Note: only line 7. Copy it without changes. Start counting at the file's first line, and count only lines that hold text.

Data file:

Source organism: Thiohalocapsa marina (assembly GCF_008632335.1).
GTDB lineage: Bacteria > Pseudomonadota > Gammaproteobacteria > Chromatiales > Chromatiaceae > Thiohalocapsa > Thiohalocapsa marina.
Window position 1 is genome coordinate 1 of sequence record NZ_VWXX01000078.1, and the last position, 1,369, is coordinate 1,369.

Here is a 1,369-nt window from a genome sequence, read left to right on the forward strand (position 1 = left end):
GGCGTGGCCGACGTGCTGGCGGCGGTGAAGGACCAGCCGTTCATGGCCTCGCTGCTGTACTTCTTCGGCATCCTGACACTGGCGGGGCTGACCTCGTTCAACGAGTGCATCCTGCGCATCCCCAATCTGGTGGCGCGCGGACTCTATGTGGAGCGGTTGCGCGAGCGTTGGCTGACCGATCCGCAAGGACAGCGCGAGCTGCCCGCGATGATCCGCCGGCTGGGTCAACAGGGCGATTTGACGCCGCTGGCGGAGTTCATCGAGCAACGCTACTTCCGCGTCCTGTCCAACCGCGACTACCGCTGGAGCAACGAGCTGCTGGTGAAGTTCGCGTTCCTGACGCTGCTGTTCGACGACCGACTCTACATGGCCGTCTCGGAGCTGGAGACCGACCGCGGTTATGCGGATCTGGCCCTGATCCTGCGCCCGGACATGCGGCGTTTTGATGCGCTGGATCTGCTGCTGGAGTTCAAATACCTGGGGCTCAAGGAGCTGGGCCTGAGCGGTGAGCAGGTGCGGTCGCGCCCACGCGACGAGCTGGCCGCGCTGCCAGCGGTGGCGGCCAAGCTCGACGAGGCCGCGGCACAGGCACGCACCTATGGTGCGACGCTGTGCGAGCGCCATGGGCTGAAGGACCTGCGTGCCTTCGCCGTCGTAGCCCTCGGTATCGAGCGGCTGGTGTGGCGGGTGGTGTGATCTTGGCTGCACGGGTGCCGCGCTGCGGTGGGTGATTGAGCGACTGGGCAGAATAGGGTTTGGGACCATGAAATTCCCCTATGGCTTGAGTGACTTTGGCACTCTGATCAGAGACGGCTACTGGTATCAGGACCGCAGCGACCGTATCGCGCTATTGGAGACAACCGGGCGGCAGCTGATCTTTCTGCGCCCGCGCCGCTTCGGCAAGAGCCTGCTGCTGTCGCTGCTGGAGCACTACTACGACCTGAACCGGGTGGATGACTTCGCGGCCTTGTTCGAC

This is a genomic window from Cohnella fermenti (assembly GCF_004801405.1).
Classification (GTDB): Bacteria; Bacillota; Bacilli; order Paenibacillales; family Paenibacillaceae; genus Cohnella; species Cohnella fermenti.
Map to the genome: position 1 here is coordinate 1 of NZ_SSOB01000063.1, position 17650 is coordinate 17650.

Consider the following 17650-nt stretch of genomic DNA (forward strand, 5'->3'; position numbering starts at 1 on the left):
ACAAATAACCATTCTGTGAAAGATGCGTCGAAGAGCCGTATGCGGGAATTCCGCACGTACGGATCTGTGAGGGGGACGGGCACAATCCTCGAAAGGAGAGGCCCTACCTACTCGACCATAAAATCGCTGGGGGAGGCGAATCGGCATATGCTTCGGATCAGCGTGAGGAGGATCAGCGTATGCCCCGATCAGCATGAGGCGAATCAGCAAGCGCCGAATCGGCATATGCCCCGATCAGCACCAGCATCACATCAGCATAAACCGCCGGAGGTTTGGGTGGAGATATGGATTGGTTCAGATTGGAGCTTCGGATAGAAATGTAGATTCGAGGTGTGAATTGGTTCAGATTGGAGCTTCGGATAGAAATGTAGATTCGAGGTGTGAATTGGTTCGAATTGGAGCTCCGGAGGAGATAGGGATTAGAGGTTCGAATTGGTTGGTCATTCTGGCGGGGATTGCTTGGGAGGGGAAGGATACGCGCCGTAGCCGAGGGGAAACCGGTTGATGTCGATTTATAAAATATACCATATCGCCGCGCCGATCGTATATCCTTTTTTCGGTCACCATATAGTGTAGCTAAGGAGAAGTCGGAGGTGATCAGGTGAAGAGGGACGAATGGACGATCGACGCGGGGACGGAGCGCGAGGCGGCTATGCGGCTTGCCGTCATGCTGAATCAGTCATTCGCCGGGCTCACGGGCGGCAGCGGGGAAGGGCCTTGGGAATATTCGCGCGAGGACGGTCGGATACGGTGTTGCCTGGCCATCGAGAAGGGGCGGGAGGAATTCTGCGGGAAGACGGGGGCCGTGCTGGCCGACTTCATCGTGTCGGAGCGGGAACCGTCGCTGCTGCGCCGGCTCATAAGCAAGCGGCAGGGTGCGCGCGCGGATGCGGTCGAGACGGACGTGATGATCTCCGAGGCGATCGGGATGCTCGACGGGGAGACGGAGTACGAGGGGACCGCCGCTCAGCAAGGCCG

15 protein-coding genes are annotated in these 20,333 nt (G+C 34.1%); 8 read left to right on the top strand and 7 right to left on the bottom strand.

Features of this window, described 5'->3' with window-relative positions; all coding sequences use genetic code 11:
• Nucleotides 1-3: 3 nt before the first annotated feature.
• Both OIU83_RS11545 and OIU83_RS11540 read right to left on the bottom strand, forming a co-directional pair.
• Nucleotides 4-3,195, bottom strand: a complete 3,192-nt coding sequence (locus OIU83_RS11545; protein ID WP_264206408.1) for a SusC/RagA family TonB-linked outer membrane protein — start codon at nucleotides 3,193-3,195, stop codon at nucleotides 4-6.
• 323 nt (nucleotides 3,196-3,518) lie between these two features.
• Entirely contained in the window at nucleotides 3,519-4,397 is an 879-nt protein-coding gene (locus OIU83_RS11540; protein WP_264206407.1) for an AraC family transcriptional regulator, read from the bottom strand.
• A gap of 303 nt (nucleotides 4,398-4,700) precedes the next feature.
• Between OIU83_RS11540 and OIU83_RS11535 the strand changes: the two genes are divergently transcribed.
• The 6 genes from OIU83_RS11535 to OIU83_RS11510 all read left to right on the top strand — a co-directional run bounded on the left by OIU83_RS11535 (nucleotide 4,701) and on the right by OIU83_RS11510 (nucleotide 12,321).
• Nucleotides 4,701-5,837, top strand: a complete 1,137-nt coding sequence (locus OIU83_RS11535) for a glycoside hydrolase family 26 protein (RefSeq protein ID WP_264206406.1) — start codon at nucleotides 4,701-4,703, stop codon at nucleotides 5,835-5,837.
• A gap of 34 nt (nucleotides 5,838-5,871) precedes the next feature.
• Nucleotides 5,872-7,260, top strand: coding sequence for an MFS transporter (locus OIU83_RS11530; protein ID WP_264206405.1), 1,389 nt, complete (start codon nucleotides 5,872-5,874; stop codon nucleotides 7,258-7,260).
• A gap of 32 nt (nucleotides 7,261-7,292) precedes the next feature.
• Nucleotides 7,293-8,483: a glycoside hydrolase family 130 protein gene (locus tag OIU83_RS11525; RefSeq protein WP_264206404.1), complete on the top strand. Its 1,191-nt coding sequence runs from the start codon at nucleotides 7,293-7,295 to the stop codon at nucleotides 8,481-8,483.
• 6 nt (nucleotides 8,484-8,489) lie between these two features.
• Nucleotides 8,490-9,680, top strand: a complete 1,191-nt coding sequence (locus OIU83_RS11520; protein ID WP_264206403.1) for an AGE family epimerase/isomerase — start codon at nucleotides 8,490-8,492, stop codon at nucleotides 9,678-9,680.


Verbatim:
Classification (GTDB): Bacteria; Bacillota; Bacilli; order Paenibacillales; family Paenibacillaceae; genus Cohnella; species Cohnella fermenti.